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4th December 2020

Fasting: Health trend or dangerous relic of the past?

Matilda Leonard investigates the dangers associated with fasting as a form of dieting.
Fasting: Health trend or dangerous relic of the past?
[Darren Tunnicliff @ Flickr]

When you think of fasting, your mind might jump to religion. In the Qur’an, Mohammed fasted, and Muslims honour this by fasting for certain hours of the day during Ramadan. People of other religions, such as Judaism, Christianity, and Buddhism also demonstrate their loyalty and resilience by fasting.

The general principle of spiritual fasting lies in its difficulty. During Ramadan, Muslims think of those less fortunate and learn the patience needed to dedicate themselves to Allah. Fasting involves not eating, either at all or during certain hours of the day.

It may surprise you, then, that fasting currently is one of the most popular trends in the western world. Often, it is innocent, for example leaving eight hours between your last meal of the day and the first of the next. However, fasting can have negative effects if taken too far.

Intermittent fasting

Intermittent fasting, a type of short, daily, fast where the same number of calories is still consumed, is the most widely practised form of non-religious fasting. Those on this diet eat within a small period of the day and can have positive impacts on your lifestyle. Cynthia Thurlow, a woman’s nutritionist, states in her TEDx talk that keeping your eating within only a small window causes you to lose weight, age more slowly, and be less hungry.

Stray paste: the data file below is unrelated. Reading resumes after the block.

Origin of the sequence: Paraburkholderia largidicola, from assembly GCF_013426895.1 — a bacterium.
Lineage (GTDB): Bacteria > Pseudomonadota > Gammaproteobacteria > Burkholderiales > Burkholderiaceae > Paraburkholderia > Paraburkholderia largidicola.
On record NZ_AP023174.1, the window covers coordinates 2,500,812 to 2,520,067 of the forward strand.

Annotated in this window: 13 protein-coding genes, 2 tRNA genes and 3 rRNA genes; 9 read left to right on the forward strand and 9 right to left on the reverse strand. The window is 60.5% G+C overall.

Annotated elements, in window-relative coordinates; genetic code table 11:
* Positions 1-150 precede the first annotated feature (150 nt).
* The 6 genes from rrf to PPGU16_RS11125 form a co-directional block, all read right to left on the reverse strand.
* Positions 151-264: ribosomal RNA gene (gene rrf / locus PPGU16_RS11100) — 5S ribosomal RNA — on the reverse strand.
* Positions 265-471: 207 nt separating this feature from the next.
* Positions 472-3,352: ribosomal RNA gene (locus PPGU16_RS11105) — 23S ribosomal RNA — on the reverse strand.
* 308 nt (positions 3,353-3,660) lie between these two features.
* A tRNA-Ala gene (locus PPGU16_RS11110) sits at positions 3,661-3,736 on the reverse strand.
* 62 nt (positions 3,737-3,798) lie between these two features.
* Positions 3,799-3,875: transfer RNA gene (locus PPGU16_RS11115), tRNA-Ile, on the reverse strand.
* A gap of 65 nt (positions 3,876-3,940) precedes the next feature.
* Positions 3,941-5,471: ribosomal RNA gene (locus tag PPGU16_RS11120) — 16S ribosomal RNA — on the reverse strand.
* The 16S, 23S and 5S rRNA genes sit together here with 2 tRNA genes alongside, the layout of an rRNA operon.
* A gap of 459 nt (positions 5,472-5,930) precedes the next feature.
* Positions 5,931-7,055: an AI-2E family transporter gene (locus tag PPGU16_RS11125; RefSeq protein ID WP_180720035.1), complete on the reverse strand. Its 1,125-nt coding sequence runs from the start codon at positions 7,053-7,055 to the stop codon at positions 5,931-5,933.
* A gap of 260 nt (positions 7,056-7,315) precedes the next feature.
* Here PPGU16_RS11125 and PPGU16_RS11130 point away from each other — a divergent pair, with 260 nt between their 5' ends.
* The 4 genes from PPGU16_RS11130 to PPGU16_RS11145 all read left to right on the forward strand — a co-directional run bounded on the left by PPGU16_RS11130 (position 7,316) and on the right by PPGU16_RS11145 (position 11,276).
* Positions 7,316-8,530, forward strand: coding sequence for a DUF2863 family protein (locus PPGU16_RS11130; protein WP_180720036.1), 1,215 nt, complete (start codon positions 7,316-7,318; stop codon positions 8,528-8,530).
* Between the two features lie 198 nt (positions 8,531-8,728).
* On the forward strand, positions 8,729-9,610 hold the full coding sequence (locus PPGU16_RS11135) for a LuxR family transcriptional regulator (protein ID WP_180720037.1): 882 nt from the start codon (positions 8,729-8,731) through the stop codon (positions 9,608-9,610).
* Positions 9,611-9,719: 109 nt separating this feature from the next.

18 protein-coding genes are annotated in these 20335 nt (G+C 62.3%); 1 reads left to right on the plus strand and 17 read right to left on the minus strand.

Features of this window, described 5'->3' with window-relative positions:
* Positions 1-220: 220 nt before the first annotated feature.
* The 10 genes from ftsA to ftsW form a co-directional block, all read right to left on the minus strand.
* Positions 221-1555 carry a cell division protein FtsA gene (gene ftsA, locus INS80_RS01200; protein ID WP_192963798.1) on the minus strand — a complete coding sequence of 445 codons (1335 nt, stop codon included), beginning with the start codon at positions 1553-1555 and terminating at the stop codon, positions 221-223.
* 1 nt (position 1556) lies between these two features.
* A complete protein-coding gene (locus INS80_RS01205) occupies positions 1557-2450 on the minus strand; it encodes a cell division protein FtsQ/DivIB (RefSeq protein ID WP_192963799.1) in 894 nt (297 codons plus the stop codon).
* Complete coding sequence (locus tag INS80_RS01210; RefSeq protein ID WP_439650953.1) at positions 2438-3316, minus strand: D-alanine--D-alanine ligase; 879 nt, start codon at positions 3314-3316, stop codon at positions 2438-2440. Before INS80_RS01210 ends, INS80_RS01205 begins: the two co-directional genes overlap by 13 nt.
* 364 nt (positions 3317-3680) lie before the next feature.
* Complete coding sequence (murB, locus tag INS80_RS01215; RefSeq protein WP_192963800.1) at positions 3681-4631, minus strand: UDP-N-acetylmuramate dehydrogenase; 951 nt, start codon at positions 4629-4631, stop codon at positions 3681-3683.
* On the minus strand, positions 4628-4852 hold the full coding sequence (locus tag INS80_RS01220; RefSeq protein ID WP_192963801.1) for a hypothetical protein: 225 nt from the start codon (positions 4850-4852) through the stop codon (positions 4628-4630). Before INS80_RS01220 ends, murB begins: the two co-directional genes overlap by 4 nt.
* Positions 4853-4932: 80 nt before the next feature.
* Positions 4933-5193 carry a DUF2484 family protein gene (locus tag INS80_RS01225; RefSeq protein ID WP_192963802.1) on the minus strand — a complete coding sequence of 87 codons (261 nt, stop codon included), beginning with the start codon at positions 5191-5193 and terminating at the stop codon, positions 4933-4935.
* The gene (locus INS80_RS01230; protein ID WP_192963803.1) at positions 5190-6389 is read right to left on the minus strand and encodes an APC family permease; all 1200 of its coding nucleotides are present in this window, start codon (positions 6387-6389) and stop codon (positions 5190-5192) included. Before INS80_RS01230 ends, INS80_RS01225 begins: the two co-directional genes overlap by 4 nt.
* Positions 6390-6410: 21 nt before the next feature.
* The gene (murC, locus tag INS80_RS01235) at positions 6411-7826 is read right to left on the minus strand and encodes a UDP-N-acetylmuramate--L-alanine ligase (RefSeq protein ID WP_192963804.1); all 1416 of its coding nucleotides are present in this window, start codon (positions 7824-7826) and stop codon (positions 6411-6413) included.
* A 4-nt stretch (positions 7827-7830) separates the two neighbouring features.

Thurlow states that when we fast our insulin levels are low and the body taps into fat stores for energy. This also improves mental clarity and can help prevent Alzheimer’s. She calls it ‘spring cleaning for the self’ and recommends that anybody healthy enough should be practising a short fast daily.

The science is simple: energy from the carbohydrates we consume is stored as fat and can be tapped into when blood sugar levels are low. However, this process can only occur with the aid of insulin – an essential hormone which carries sugars into the cells, and therefore if this is low less fat is stored in the body.

But this is not always a good thing. If you are overweight when practising then intermittent fasting is a safe way to lose weight as long as you still consume enough calories to function. On the other hand, if you are underweight, low insulin levels can be dangerous to your health.

Therefore, Thurlow’s insistence that most people should fast neglects to take into account natural metabolisms and is dangerous to those who are underweight or already in a healthy position.

Intermittent fasting ensures that the same amount of energy is taken in, only leaving a greater window for lower insulin levels. However, some fasts are more extreme.

In the Eat-Stop-Eat diet, dieters fast for twenty-four hours twice a week. This drastically lowers their weekly calorie intake. Additionally, in the same way as intermittent fasting, this causes low insulin levels but for a longer time frame. Therefore, those on this diet have the potential to lose far more weight.